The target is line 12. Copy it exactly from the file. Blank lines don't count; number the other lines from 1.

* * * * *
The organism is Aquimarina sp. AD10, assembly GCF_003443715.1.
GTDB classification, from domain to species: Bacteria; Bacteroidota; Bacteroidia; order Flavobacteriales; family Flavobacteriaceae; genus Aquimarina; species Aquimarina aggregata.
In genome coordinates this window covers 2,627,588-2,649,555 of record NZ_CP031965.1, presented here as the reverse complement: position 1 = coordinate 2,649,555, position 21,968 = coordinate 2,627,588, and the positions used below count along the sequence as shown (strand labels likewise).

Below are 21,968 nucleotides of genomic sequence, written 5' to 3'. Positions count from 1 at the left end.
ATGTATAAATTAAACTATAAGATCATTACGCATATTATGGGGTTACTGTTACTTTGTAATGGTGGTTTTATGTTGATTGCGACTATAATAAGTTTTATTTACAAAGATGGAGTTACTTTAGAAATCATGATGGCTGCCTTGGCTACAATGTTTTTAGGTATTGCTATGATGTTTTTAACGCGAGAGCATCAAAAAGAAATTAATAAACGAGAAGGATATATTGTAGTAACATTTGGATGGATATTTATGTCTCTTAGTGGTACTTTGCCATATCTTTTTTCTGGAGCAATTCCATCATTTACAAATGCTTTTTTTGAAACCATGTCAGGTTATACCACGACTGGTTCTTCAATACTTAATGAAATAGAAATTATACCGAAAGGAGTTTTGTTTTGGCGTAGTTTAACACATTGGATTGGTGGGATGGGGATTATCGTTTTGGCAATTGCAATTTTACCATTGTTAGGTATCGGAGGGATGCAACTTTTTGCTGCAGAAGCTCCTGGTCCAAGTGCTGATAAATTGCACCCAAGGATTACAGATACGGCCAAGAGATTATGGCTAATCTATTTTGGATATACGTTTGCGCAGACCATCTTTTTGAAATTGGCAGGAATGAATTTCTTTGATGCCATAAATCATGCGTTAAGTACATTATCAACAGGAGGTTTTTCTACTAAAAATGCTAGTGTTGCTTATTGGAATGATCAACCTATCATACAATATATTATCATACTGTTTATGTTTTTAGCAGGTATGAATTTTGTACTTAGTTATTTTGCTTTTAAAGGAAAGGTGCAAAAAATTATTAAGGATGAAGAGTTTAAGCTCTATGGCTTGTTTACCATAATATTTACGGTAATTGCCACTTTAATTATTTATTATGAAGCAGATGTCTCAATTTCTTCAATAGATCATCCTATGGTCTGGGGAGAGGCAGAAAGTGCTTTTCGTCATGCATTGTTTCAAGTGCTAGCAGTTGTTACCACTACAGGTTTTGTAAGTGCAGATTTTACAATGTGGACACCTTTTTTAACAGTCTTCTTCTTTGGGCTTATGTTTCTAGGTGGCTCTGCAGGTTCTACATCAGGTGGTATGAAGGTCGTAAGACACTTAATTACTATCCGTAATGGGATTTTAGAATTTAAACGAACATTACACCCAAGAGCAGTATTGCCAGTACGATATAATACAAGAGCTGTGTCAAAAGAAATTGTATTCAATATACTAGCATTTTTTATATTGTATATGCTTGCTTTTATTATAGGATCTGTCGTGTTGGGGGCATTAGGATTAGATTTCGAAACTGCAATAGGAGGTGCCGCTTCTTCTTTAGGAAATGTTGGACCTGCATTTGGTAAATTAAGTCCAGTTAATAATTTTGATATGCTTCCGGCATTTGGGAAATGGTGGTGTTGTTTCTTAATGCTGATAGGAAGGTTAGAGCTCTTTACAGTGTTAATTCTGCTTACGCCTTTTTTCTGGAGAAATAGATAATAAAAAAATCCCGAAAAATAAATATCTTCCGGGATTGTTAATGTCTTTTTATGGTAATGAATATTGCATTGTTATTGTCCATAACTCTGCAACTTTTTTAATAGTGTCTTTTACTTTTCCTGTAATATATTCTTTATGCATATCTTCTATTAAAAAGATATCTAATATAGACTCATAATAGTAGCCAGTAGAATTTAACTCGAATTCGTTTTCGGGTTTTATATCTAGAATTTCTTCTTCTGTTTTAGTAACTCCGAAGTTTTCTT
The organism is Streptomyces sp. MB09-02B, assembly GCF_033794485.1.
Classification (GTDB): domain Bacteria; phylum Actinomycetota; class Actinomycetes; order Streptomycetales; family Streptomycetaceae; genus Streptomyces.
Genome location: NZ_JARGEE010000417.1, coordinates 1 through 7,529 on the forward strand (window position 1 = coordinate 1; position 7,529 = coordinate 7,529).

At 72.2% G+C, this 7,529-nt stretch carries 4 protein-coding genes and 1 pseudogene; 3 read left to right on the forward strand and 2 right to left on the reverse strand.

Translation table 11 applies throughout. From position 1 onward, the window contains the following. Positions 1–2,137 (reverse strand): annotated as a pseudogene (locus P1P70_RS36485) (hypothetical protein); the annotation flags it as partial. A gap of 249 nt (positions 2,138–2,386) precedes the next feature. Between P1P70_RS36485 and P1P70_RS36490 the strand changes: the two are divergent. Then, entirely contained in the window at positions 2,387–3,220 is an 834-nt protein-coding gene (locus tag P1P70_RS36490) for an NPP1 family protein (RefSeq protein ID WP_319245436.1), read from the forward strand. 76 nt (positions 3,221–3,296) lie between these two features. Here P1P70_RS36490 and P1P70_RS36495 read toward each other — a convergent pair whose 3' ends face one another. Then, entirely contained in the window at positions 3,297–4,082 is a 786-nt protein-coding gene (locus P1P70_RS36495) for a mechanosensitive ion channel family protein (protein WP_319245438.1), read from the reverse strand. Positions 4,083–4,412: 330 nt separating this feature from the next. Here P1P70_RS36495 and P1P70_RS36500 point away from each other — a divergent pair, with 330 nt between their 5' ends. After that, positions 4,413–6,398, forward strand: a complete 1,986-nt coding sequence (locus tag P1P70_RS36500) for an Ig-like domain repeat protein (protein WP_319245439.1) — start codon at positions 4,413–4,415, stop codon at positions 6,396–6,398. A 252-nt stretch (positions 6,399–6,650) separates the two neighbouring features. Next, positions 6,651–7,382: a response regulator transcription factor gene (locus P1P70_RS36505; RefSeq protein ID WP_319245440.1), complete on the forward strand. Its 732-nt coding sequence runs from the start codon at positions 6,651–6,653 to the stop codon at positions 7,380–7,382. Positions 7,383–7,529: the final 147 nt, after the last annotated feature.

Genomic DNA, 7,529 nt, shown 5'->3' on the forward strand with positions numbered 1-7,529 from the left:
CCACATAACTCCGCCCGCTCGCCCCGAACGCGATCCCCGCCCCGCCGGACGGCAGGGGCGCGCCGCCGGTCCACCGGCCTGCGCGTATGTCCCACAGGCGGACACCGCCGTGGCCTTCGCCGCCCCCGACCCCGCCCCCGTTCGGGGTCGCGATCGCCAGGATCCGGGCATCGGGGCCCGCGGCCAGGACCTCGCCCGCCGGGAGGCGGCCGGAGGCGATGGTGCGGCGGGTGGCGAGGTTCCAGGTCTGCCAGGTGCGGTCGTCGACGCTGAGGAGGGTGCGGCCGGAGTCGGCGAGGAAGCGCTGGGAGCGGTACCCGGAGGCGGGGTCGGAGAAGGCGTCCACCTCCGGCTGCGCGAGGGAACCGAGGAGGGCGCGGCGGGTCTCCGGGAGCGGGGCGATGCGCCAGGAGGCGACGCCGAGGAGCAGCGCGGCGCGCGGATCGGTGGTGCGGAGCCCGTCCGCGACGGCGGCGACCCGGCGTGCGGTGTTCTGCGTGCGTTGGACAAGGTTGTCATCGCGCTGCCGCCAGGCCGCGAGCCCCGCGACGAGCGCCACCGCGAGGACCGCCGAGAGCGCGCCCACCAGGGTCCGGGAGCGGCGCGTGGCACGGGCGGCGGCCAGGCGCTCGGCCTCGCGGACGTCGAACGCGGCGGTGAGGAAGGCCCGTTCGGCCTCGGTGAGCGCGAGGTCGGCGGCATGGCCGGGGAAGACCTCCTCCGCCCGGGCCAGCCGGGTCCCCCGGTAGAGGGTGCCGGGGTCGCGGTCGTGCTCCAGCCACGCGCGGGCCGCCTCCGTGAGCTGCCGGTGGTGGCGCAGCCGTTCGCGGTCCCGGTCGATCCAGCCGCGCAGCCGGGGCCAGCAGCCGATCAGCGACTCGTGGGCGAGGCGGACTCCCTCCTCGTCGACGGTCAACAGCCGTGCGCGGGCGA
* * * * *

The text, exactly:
CCACATAACTCCGCCCGCTCGCCCCGAACGCGATCCCCGCCCCGCCGGACGGCAGGGGCGCGCCGCCGGTCCACCGGCCTGCGCGTATGTCCCACAGGCGGACACCGCCGTGGCCTTCGCCGCCCCCGACCCCGCCCCCGTTCGGGGTCGCGATCGCCAGGATCCGGGCATCGGGGCCCGCGGCCAGGACCTCGCCCGCCGGGAGGCGGCCGGAGGCGATGGTGCGGCGGGTGGCGAGGTTCCAGGTCTGCCAGGTGCGGTCGTCGACGCTGAGGAGGGTGCGGCCGGAGTCGGCGAGGAAGCGCTGGGAGCGGTACCCGGAGGCGGGGTCGGAGAAGGCGTCCACCTCCGGCTGCGCGAGGGAACCGAGGAGGGCGCGGCGGGTCTCCGGGAGCGGGGCGATGCGCCAGGAGGCGACGCCGAGGAGCAGCGCGGCGCGCGGATCGGTGGTGCGGAGCCCGTCCGCGACGGCGGCGACCCGGCGTGCGGTGTTCTGCGTGCGTTGGACAAGGTTGTCATCGCGCTGCCGCCAGGCCGCGAGCCCCGCGACGAGCGCCACCGCGAGGACCGCCGAGAGCGCGCCCACCAGGGTCCGGGAGCGGCGCGTGGCACGGGCGGCGGCCAGGCGCTCGGCCTCGCGGACGTCGAACGCGGCGGTGAGGAAGGCCCGTTCGGCCTCGGTGAGCGCGAGGTCGGCGGCATGGCCGGGGAAGACCTCCTCCGCCCGGGCCAGCCGGGTCCCCCGGTAGAGGGTGCCGGGGTCGCGGTCGTGCTCCAGCCACGCGCGGGCCGCCTCCGTGAGCTGCCGGTGGTGGCGCAGCCGTTCGCGGTCCCGGTCGATCCAGCCGCGCAGCCGGGGCCAGCAGCCGATCAGCGACTCGTGGGCGAGGCGGACTCCCTCCTCGTCGACGGTCAACAGCCGTGCGCGGGCGA